The allegation that Bryant leveraged his control of welfare spending to punish a political opponent comes in a two-year-old federal court filing released Friday after Mississippi Today successfully motioned to unseal the case.

The account echoes a similar allegation Mississippi Today published just over a week ago that the same nonprofit was forced to fire Hood’s wife in order to keep receiving welfare grant funding.

Former WWE wrestler Ted “Teddy” DiBiase Jr. had received millions of federal welfare dollars to conduct various anti-poverty services for two private nonprofits when suddenly, the state allegedly pulled the program.

Federal authorities, who are attempting to seize DiBiase’s house because of his alleged role in the welfare scheme, say the Mississippi Department of Human Services “abandoned” the program and the wrestler failed to perform the work under his contracts. The federal complaint against DiBiase mirrors new federal charges that former welfare director John Davis pleaded guilty to on Thursday.

But what actually happened, DiBiase says, is that in 2019, Gov. Bryant directed Davis to discontinue the agency’s partnership with nonprofit Family Resource Center of North Mississippi because of its connection to Democrats in the state.

Family Resource Center director Christi Webb was an outspoken supporter of her friend and then-Attorney General Jim Hood, a Democrat who was running against Republican then-Lt. Gov. Tate Reeves for governor in 2019. That year, the term-limited Bryant, who still oversaw the welfare agency, also worked hard on the campaign trail to get Reeves elected to the Governor's Mansion.

FRC was one of two nonprofits that funded the wrestler. DiBiase said his program, called the “RISE” program, was then moved out from under the private nonprofits to the state agency.

“Shortly before John Davis retired in mid-2019, he indicated … that the RISE program would be taken ‘in-house’ and overseen at MDHS as opposed to being overseen by FRC or MCEC,” reads DiBiase’s Aug. 10, 2020, answer to the federal complaint for forfeiture against him. “Upon information and belief, this occurred as a result of the Governor directing John Davis to cease funding and working with FRC because FRC’s Executive Director, Christi Webb, was openly supporting Jim Hood in the race for Mississippi Governor.”

“The claimant, who witnessed Bryant give that direction to Davis, was subsequently informed by Davis that his contracts with FRC would be moved to MCEC,” the filing continued. “This did not affect Claimant’s performance under the contract.”

Teddy DiBiase made this claim in his response to a federal forfeiture complaint the U.S. Department of Justice filed against him in 2020 alleging he entered fraudulent contracts in order to obtain welfare funds. Mississippi Today motioned to unseal the case on Aug. 18.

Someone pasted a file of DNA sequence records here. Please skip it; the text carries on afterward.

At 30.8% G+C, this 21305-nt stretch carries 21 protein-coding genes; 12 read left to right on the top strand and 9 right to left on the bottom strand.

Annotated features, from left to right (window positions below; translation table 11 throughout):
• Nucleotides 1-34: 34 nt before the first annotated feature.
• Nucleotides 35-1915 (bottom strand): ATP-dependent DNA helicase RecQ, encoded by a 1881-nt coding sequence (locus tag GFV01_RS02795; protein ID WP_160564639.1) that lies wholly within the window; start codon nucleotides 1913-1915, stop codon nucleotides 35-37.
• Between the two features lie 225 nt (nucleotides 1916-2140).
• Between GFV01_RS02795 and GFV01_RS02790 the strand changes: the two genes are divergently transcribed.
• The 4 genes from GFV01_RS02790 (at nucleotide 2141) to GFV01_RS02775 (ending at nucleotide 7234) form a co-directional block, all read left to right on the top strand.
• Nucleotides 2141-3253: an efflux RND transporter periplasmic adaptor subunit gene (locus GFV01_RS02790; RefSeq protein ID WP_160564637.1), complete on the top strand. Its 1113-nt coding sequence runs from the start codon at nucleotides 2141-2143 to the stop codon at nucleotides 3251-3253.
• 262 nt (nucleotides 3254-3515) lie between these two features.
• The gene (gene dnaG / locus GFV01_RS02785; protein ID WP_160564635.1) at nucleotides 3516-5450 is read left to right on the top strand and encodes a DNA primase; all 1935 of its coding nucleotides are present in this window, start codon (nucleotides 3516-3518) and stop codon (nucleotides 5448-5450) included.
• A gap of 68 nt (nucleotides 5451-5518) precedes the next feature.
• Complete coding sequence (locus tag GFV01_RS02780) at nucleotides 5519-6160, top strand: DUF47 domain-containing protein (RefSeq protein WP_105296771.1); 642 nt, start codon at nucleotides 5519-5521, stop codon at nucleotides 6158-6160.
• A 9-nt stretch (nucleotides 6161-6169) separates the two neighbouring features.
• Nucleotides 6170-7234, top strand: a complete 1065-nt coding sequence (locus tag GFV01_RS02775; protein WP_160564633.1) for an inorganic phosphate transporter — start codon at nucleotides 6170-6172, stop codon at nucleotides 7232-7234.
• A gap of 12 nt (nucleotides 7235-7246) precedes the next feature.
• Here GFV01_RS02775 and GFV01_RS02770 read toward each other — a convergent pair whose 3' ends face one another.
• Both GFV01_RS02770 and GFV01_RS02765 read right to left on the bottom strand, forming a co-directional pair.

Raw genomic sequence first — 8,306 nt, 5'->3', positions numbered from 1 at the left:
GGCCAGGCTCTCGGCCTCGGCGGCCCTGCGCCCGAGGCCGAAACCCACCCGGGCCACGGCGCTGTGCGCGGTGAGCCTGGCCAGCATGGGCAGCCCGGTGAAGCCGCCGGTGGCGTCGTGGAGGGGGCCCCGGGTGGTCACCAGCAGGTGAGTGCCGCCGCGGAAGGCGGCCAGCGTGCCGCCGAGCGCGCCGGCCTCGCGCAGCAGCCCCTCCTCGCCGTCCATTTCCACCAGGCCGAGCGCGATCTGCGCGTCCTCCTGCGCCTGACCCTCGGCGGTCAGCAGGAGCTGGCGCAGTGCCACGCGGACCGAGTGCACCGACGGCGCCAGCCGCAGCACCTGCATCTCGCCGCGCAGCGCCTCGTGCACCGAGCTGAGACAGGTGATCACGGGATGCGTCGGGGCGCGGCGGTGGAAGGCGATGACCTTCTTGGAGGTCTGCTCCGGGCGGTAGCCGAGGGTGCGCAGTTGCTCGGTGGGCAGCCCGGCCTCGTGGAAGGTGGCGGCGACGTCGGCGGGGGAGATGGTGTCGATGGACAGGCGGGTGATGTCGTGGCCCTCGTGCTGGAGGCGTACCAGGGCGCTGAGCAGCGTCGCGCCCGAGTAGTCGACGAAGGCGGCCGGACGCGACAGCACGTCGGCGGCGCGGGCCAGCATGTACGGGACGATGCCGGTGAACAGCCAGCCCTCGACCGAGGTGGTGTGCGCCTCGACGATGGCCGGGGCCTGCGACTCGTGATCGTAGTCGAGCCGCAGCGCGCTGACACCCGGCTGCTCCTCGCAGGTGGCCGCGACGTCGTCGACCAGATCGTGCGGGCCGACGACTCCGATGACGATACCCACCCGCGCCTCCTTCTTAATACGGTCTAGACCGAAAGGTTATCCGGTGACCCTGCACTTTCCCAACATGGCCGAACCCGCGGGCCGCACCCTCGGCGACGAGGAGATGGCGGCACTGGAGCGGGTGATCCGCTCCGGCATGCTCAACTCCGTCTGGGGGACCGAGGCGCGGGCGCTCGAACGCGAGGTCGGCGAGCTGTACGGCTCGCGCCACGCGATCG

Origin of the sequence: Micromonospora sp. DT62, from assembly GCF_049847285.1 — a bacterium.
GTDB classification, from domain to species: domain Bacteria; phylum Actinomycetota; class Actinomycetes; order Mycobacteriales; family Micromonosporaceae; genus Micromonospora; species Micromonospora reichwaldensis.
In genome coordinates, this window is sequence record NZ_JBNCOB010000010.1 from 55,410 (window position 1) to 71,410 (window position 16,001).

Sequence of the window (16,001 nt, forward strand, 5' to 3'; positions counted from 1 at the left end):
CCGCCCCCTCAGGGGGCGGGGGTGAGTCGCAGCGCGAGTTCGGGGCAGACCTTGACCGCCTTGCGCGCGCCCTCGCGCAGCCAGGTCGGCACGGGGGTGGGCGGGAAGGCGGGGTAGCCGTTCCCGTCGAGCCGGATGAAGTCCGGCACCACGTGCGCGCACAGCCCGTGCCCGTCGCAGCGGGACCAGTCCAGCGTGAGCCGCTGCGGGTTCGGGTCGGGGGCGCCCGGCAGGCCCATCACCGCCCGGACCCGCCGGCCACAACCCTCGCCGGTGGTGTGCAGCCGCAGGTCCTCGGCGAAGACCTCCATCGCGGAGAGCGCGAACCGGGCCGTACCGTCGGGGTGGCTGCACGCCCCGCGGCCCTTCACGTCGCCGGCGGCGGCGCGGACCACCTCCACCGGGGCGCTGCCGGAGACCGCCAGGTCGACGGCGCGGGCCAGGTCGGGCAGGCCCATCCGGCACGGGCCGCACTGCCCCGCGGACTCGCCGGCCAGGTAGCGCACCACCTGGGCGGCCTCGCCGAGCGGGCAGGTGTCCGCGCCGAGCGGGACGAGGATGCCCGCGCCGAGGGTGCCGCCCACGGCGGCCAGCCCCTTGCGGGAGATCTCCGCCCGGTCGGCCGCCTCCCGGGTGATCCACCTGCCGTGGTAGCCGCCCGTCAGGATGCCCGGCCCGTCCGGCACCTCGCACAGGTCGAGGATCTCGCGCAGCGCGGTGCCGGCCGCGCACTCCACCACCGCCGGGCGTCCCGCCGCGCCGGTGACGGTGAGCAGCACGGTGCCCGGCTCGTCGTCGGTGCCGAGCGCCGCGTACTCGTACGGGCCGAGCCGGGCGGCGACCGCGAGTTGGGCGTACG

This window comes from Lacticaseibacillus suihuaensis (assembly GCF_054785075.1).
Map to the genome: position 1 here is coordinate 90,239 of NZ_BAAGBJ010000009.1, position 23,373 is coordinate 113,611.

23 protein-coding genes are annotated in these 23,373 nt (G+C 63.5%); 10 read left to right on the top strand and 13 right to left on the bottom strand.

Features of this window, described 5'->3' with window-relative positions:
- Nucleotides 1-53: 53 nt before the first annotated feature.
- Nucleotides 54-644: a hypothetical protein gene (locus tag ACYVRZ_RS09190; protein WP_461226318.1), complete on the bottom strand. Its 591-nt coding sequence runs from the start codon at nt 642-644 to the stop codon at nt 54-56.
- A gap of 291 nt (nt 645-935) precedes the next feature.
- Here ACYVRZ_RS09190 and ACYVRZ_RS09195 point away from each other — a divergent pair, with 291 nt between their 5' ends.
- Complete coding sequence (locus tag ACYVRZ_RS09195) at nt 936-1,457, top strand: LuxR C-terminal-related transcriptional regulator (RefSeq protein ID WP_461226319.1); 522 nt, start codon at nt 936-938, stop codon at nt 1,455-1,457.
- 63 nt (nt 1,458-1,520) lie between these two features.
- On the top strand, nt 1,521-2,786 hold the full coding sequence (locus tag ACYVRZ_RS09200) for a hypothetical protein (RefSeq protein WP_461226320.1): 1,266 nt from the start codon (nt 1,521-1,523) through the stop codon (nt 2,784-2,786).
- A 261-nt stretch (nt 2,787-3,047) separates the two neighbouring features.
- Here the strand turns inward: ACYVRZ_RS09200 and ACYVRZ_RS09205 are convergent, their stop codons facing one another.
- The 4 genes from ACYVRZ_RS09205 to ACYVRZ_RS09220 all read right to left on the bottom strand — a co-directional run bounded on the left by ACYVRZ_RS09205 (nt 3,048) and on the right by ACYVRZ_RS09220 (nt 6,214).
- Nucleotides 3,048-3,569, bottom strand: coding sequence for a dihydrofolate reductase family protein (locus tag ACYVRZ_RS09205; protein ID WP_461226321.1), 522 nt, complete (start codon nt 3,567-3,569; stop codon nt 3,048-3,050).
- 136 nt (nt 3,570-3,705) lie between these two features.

U.S. Magistrate Judge Keith Ball dismissed the U.S. Department of Justice’s initial complaint against Teddy DiBiase in 2021, after his lawyers successfully argued that the complaint failed to allege a crime, and allowed the government to enter an amended complaint in August. Teddy DiBiase argues that he completed the work the nonprofits paid him to conduct, therefore earning the money legally.

Teddy DiBiase Jr.’s allegation against Bryant adds to claims that the former governor used his power to influence welfare spending, not just to benefit political allies, but to punish a Democratic opponent.

Officials have not charged Bryant civilly or criminally.

The state prosecutor who secured a guilty plea from Davis last week said investigators have their sights set on higher level officials as the welfare probe continues.

“We’re still looking through records and text messages as we continue to move up,” Hinds County District Attorney Jody Owens said after Davis’ guilty plea Thursday. “We also continue to work with the federal authorities in Washington and in Mississippi. John Davis is critical because the ladder continues to move up.”

Mississippi Today first reported a similar allegation from Webb that a local lawmaker had threatened her on Bryant’s behalf to fire Hood’s wife Debbie Hood in order to keep receiving funding from the state. Webb said she relayed the news to Debbie Hood, who agreed to resign. Hood’s campaign manager Michael Rejebian said Debbie Hood confirmed the account. Webb also alleged that she eventually refused to continue paying the DiBiases, which angered Davis.

READ MORE: Welfare defendant alleges Gov. Phil Bryant used federal funds to hurt political rival

Family Resource Center’s original founder, Cathy Grace, was also running as a Democrat in 2019 for a local House seat against Republican Rep. Shane Aguirre, R-Tupelo, who worked for FRC as an accountant in charge of reviewing invoices from its partners. Aguirre told Mississippi Today he did not work on or review the DiBiase projects.

Teddy DiBiase Jr. is the son of WWE legend Ted “The Million Dollar Man” DiBiase Sr. His younger brother, Brett DiBiase, also received welfare funds and pleaded guilty to his role in the fraud scheme in 2020. Through various contracts with the men, as well as Ted DiBiase Sr.’s Christian ministry, the DiBiase family received over $5 million in welfare funds.

In the 2020 ongoing forfeiture complaint against Teddy DiBiase, federal authorities are attempting to seize his $1.5 million French-colonial lakeside home in the Madison community of Reunion, Clarion Ledger first reported. Prosecutors say he purchased the property with money obtained from the state’s welfare program — a total of over $3 million, according to the state auditor. At the time in 2020, the complaint contained details of an ongoing investigation.

Davis pleaded guilty on Sept. 22 to two federal charges — one count of conspiracy to commit wire fraud and one count of theft — related to these payments to Teddy DiBiase. Mississippi Today identified one of the four unnamed alleged co-conspirators in the charges against Davis as Teddy DiBiase.

Teddy DiBiase Jr. and Ted DiBiase Sr. have not publicly faced criminal charges, though they are targets of an ongoing state civil case that attempts to recoup misspent welfare funds.